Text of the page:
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Job Growth Continues to Lag Nation in Most Metro Areas

Not Seasonally Adjusted Unemployment Rates

 

Metropolitan Area

Aug.

2017

Aug.

2016

Over-the-Year Change

Bloomington

4.2%

5.3%

-1.1

Carbondale-Marion

5.0%

5.9%

-0.9

Champaign-Urbana

4.6%

5.2%

-0.6

Chicago-Naperville-Arlington Heights

5.4%

5.9%

-0.5

Danville

6.9%

7.4%

-0.5

Davenport-Moline-Rock Island, IA-IL

4.5%

5.3%

-0.8

Decatur

5.9%

6.8%

-0.9

Elgin

4.7%

5.3%

-0.6

Kankakee

5.3%

6.3%

-1.0

Lake-Kenosha, IL-WI

4.3%

4.9%

-0.6

Peoria

5.3%

6.3%

-1.0

Rockford

5.7%

6.6%

-0.9

Springfield

4.2%

4.7%

-0.5

St. Louis (IL-Section)

4.9%

5.9%

-1.0

Illinois Statewide

5.2%

5.8%

-0.6

* Data subject to revision.

 

CHICAGO–Unemployment rates decreased over-the-year in August in all of Illinois’s metropolitan areas and all but one county, according to preliminary data released today by the U.S. Bureau of Labor Statistics (BLS) and the Illinois Department of Employment Security (IDES). Data also show nonfarm jobs increased in twelve of the metropolitan areas and decreased in two.

 

“More areas showed job gains in August, but the pace of growth is not where we would like it to be,” said IDES Director Jeff Mays. “While it is encouraging that unemployment rates declined from last year, most areas in Illinois are still higher than the national average.”

 

Illinois businesses added jobs in twelve metro areas, with the largest increases in: Carbondale-Marion (+2.3 percent, +1,300), Bloomington (+1.9 percent, +1,700), and Lake (+1.6 percent, +6,600). Total nonfarm jobs in the Chicago-Naperville-Arlington Heights Metro Division increased (+0.5 percent or +18,700). Illinois businesses lost jobs in two metro areas: Danville (-1.8 percent, -500) and Elgin (-0.4 percent, -900).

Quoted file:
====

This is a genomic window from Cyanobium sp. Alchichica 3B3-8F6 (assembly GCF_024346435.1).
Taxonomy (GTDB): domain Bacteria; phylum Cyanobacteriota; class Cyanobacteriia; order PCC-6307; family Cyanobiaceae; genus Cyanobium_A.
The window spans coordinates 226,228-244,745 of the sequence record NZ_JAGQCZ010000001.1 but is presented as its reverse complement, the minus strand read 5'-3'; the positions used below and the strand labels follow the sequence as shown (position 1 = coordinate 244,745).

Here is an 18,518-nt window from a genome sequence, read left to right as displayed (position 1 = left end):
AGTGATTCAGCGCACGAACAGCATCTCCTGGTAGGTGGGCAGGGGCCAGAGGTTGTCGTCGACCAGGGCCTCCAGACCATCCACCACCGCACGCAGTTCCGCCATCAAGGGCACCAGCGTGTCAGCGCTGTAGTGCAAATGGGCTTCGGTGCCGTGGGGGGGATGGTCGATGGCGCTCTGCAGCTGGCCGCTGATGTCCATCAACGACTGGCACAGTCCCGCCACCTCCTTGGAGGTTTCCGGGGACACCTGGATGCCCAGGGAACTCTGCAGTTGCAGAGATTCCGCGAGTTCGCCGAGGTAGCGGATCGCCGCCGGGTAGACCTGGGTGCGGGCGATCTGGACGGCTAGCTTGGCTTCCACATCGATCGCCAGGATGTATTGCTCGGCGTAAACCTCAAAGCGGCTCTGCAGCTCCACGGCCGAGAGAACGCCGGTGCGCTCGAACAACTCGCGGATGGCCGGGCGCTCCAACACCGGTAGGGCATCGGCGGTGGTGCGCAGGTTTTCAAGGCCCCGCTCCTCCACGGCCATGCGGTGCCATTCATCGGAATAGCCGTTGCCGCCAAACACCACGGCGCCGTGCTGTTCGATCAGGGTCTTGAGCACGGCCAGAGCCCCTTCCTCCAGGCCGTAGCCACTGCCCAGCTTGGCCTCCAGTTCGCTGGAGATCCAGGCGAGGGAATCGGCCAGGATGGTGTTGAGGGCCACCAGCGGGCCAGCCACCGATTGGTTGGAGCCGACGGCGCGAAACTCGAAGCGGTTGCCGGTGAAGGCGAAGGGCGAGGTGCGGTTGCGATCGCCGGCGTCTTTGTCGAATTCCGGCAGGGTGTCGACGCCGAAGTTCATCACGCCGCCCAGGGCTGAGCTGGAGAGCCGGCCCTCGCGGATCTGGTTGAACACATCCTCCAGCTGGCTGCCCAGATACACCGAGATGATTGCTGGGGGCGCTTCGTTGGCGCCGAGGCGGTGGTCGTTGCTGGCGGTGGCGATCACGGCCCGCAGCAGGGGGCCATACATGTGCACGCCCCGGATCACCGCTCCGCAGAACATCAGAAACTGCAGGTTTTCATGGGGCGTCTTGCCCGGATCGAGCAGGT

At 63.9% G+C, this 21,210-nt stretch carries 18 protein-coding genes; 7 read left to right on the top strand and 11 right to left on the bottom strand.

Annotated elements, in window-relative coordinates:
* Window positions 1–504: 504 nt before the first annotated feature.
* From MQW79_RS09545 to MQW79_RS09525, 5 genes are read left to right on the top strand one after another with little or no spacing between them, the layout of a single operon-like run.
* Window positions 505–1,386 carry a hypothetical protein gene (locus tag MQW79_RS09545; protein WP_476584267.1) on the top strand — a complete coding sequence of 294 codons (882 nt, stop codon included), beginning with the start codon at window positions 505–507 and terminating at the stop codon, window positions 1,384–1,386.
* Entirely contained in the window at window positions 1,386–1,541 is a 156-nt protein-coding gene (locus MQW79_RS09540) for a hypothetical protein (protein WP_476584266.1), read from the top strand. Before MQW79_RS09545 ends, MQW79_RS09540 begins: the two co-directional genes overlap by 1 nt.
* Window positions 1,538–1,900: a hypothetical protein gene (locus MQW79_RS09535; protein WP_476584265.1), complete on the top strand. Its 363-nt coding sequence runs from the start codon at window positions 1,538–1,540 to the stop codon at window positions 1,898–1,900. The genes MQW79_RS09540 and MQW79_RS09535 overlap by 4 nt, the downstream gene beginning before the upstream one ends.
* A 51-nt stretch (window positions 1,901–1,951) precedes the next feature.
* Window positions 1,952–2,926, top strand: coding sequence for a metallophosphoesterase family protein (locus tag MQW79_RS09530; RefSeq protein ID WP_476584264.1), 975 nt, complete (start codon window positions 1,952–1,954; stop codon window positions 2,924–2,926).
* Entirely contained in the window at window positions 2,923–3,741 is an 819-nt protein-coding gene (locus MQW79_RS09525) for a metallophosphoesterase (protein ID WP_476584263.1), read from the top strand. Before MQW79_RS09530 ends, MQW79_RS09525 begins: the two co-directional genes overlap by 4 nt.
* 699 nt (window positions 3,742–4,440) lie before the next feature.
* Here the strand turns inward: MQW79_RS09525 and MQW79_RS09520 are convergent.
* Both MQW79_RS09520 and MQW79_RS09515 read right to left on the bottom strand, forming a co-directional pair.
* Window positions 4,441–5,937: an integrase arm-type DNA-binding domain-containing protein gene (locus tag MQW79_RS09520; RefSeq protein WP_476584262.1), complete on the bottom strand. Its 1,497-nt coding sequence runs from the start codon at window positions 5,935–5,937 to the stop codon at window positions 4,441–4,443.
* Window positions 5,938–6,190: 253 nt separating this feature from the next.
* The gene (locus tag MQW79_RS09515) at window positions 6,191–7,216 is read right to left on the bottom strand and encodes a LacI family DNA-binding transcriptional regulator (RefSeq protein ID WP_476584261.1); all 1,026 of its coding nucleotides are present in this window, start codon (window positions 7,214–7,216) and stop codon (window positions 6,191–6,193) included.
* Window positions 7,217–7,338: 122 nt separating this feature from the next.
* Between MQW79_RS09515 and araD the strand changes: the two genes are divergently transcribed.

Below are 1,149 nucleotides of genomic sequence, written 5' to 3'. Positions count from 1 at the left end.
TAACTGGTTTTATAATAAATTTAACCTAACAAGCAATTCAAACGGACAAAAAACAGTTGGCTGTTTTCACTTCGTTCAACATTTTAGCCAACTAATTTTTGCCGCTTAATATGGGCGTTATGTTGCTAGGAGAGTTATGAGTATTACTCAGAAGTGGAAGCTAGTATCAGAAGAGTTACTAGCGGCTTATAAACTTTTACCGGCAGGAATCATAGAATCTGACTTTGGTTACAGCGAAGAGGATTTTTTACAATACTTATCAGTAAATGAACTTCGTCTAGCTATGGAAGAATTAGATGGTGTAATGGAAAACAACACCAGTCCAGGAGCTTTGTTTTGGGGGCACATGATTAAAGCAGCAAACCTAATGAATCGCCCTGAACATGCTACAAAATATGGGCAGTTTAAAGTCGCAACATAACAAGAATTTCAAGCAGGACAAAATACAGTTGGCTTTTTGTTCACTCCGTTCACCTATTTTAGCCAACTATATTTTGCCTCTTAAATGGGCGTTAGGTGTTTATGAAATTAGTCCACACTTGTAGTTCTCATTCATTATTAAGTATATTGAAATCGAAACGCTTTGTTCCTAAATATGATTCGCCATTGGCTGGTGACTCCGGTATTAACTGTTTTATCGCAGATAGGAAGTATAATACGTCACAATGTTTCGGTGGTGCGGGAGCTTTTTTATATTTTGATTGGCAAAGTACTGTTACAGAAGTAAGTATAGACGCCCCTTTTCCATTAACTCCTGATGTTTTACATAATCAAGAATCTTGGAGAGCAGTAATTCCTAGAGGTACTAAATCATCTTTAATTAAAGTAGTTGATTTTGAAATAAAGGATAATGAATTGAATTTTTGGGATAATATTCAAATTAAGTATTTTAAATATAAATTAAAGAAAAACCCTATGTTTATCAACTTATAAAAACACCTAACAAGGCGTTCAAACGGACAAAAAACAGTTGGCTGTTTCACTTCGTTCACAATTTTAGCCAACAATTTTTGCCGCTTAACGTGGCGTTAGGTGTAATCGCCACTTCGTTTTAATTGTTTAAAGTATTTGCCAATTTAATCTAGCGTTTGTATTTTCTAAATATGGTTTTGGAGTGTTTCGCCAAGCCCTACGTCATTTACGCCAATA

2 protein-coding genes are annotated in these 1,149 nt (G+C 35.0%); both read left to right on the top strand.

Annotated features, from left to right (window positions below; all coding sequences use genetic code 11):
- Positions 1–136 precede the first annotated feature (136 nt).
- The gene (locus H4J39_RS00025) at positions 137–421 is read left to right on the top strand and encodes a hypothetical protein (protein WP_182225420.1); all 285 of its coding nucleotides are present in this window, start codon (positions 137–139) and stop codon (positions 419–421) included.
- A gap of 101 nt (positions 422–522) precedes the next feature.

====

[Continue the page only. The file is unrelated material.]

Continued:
The industry sectors recording job growth in the majority of metro areas included Mining and Construction (10 of 14), Professional and Business Services (9 of 14), Educational and Health Services (9 of 14), and Leisure and Hospitality (8 of 14).

 

Not seasonally adjusted data compares August 2017 with August 2016. The not seasonally adjusted Illinois rate was 5.2 percent in August 2017 and stood at 12.2 percent at its peak in this economic cycle in January 2010. Nationally, the not seasonally adjusted unemployment rate was 4.5 percent in August 2017 and 10.6 percent in January 2010 at its peak. The unemployment rate identifies those who are out of work and looking for work, and is not tied to collecting unemployment insurance benefits.

 

Total Nonfarm Jobs (Not Seasonally Adjusted) – August 2017

 

Metropolitan Area

August
2017*

August
2016**

Over-the-Year Change

Bloomington MSA

93,000

91,300

1,700

Carbondale-Marion MSA

58,200

56,900

1,300

Champaign-Urbana MSA

103,900

103,700

200

Chicago-Naperville-Arlington Heights Metro Division

3,756,900

3,738,200

18,700

Danville MSA

27,900

28,400

-500

Davenport-Moline-Rock Island MSA

184,700

184,300

400

Decatur MSA

51,400

51,300

100

Elgin Metro Division

254,200

255,100

-900

Kankakee MSA

44,700

44,400

300

Lake-County-Kenosha County Metro Division

423,200

416,600

6,600